Mortgage rates jump to 2.81%


After three weeks of unchanged rates, the average mortgage rate on a 30-year fixed loan jumped 8 basis points to 2.81%, reaching its highest level since mid-November, according to Freddie macPrimary Mortgage Market Survey.

As economic spending has improved, due to the most recent stimulus measures, supply chain shortages are causing downstream inflation, pushing mortgage rates up, said Sam Khater, Freddie’s chief economist. Mac.

“While there are many temporary factors driving rates higher, the underlying economic fundamentals indicate that rates remain in the low range of 3% for the year,” Khater said.

Recently, the 10-year rate has struggled to break above 1.20%. However, the bond market’s uptrend since the August 2020 lows is intact. As immunization data, COVID cases and signs of inflation improve, the 10-year yield will likely rise, dragging mortgage rates with it.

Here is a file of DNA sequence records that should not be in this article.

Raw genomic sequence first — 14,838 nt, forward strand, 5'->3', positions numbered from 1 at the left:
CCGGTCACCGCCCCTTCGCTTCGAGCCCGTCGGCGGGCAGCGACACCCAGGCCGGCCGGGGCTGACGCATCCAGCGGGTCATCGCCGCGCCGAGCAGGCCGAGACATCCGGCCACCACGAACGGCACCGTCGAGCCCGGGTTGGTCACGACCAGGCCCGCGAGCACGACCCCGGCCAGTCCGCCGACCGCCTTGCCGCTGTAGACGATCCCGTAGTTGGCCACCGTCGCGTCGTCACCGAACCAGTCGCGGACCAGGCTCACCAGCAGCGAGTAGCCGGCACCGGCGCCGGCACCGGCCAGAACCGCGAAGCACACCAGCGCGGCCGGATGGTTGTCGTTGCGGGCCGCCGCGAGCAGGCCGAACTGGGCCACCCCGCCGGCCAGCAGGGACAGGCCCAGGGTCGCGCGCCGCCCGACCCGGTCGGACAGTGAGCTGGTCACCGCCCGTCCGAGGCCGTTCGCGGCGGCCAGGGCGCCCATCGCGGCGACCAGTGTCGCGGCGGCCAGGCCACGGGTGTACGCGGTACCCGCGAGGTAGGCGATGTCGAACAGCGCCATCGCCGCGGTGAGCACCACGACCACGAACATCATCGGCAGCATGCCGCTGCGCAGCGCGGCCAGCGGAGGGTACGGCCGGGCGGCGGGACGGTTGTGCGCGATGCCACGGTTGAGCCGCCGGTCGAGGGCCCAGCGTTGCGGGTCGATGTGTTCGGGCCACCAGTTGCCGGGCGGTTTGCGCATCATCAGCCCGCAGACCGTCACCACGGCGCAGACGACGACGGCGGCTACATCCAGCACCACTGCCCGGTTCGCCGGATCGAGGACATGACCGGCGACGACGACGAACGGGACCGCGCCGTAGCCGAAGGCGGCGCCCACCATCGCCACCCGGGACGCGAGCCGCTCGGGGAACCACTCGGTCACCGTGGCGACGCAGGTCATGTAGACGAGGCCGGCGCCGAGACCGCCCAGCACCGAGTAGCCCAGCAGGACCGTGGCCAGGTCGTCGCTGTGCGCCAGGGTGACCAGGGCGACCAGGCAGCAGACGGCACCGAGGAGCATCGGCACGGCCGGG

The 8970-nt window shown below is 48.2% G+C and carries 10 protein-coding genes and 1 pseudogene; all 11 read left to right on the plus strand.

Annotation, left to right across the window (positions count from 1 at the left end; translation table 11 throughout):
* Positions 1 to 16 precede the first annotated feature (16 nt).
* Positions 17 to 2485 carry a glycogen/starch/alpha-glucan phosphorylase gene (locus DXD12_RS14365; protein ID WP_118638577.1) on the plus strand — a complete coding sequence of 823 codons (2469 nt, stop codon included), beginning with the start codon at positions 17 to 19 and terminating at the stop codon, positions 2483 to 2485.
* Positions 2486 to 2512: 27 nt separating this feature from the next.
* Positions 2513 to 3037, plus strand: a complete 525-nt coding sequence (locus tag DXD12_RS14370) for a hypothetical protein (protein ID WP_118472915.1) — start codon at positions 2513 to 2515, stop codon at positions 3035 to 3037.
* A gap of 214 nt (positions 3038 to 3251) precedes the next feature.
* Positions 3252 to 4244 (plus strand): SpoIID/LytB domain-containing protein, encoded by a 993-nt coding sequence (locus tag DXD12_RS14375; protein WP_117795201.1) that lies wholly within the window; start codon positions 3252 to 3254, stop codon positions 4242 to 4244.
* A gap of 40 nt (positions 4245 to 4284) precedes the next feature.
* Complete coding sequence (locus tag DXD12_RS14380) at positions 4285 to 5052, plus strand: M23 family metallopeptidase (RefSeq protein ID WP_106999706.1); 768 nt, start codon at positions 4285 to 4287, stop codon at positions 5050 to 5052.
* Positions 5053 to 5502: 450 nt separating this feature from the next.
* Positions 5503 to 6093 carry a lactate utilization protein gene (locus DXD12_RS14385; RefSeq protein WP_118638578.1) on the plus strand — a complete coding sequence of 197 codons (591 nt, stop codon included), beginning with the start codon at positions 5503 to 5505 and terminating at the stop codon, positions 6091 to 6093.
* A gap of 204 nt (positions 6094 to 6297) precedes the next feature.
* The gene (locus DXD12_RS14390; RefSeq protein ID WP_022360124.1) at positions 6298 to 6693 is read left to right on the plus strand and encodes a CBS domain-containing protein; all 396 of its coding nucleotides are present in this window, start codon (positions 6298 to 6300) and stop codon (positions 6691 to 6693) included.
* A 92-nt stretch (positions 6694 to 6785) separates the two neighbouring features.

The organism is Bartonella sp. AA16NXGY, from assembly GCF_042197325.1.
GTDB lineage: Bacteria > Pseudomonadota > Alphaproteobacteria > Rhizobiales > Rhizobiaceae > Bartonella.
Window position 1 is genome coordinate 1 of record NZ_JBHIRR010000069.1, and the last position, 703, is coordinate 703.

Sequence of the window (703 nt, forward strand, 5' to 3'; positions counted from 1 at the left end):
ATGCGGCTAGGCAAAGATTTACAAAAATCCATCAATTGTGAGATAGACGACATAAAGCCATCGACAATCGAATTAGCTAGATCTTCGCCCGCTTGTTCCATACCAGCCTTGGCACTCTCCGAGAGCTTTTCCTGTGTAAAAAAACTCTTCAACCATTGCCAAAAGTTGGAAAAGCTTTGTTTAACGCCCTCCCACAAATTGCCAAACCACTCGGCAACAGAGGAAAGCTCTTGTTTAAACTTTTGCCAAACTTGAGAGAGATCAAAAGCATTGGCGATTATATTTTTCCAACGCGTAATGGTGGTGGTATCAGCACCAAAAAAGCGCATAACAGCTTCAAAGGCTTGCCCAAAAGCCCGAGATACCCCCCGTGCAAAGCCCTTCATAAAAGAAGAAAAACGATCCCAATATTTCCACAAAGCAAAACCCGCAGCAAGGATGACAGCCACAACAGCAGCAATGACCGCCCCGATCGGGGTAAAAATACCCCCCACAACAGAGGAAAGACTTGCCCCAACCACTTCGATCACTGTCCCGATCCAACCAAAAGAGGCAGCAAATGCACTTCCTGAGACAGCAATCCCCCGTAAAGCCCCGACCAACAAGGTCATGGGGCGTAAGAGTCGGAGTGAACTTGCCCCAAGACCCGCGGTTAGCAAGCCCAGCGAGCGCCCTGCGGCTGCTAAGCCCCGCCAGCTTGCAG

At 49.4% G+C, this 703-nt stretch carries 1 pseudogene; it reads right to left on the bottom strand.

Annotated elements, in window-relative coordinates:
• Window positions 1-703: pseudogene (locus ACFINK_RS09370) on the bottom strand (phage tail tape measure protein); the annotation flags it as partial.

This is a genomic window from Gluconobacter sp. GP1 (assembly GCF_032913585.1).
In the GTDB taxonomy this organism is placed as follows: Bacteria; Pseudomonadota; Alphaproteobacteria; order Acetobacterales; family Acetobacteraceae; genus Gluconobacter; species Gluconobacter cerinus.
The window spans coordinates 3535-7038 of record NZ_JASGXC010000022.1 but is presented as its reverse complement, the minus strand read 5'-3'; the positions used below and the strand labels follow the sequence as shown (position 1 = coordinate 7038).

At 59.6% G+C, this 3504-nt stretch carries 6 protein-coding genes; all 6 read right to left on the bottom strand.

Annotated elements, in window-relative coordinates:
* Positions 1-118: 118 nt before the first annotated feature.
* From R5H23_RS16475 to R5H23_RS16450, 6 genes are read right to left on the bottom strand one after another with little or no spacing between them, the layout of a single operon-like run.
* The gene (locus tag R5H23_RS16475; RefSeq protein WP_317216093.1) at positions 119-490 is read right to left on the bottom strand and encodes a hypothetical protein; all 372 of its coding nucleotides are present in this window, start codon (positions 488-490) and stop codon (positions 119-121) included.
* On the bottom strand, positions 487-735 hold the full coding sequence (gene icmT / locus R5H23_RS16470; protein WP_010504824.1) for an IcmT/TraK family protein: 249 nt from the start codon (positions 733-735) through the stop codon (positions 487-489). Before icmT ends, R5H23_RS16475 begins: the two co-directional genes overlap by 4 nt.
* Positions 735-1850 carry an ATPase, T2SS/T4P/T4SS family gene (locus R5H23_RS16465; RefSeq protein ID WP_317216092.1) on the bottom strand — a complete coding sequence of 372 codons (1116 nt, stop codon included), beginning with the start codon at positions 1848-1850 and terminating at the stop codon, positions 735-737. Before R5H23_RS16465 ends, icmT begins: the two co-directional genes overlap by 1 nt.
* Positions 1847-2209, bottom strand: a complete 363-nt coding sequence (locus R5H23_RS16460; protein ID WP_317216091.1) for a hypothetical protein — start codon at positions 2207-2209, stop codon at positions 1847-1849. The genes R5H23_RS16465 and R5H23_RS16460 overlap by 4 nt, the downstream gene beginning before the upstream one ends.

As mortgage rates break their historic lows, mortgage applications have followed suit, falling for the second week, according to data from the Mortgage Bankers Association. Notably, the activity’s refinancing share fell to 69.3% for the week ending February 18, the first time it has been below 70% since October.


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A modest rate hike may just be what the market needs to slow soaring price growth, according to Logan Mohtashami, chief analyst at HousingWire. Healthy price gains peak at nearly 4.6%, but the market is hovering just above 9.5% according to the S&P CoreLogic Case Shiller index, which is currently lagging current data, Mohtashami said.

“For 2021, we have to put down roots for a repeat of what happened in 2013-14 and 2018-19,” Mohtashami said. “Home prices have caught up with per capita income, just like what we saw in 2002. However, mortgage rates are lower today and the demographics are better. “

Overall, 2020 will be a tough year to beat even as the market balances. Mortgage debt balances crossed the $ 10 trillion mark in the fourth quarter of 2020, increasing by $ 182 billion from the third quarter to $ 10.04 billion at the end of December, the Federal Reserve Bank of New York Center for Microeconomic Data said Wednesday.

New mortgage arrangements, driven by record interest rates that propelled refinancings, totaled $ 1.2 trillion in the fourth quarter, beating volumes seen during the historic refinancing boom in the third quarter of 2003, said the New York Fed.

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